One of the most enjoyable pursuits in a Montessori classroom would be geometry. Beginning atage three, students can explore geometric shapes sensorially, gaining both visual and muscular knowledge of the various shapes. This leads to awareness of similar shapes in the environment.
The first deliberate introduction comes with the Geometric Cabinet, a six-drawer compartment that classifies circles, rectangles, triangles, polygons, and more. The drawers serve as puzzles (with knobs, of course!), but they also offer
material that the teacher uses to isolate vocabulary concepts: “This is a triangle. This is a circle.”
In a couple of years the children will be using the same drawers to learn to identify and classify types of shapes, such as a right-angled scalene triangle, an acute-angled scalene triangle, an obtuse-angled scalene triangle, a right-angled isosceles triangle, an acute-angled isosceles triangle, an obtuse-angled isosceles triangle, and an equilateral triangle! Do you know the difference? Our kindergartners would!
There are also baskets of solid blue polyhedra, prisms, pyramids, and curved surface solids. These provide additional opportunities for expanding vocabulary. Students explore with these, identifying various plane surfaces, counting edges, vertices and more. Second-graders might be discoveringEuler’s formula (V-E+F=2)for them.selves.
The Constructive Triangle boxes soon follow. With these, the children explore to discover proportions, dimensions, and math patterns to be found in various combinations of the triangles. Older children use the same material to learn about similar and congruent shapes. Upper elementary students combine three of the sets of constructive triangles to prove the Pythagorean Theorem.The Geometry Sticks lesson offers opportunities to explore angles that are acute, right, or obtuse, as well as how to use a protractor to measure angles. For adults, the most “mysterious” of lessons are the binomial cube and the trinomial cube. For preschoolers, these are three-dimensional puzzles of matching colors and congruent surfaces. They are unaware that they are actually absorbing the algebraic formula for cubing a binomial!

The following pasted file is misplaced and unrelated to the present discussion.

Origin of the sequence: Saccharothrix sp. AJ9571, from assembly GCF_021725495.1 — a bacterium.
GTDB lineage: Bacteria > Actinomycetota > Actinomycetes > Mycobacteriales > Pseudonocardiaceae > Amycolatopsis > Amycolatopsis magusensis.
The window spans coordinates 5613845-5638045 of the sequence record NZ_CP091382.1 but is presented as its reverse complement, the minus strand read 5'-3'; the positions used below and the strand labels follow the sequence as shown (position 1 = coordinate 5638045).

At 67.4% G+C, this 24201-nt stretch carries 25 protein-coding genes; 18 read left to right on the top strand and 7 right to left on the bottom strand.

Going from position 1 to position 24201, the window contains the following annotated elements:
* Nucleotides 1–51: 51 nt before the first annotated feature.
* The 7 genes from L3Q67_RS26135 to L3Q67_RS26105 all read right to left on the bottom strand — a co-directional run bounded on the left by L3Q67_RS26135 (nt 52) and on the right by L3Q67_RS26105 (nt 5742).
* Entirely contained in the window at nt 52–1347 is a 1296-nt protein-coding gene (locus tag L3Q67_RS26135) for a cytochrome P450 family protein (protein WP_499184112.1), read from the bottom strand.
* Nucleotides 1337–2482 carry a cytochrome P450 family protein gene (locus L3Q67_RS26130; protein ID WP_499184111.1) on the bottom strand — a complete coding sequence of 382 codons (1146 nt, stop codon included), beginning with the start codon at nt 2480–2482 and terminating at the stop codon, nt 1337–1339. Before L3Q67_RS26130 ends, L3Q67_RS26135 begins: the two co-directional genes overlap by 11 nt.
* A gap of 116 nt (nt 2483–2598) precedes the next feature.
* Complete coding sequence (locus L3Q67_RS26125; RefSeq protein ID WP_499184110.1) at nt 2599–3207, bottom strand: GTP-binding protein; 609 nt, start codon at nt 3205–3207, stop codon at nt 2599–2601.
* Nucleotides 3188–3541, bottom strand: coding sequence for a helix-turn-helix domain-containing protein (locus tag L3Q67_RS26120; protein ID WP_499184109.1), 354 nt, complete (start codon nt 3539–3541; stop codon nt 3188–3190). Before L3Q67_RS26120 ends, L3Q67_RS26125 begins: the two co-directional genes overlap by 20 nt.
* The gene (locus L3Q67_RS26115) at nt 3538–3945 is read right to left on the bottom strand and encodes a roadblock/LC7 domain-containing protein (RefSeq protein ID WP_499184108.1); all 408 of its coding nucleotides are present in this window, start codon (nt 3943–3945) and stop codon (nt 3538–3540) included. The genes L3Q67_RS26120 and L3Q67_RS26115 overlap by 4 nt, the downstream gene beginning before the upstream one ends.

Here we see Ember constructing the cube of the binomial as a puzzle:
Upper elementary students are able to use the trinomial cube puzzle to concretely represent the cube of a trinomial, as Ruby is doing here:
a3+3a2b+3a2c +3ab2+6abc +3ac2+b3 +3b2c +3bc2 +c3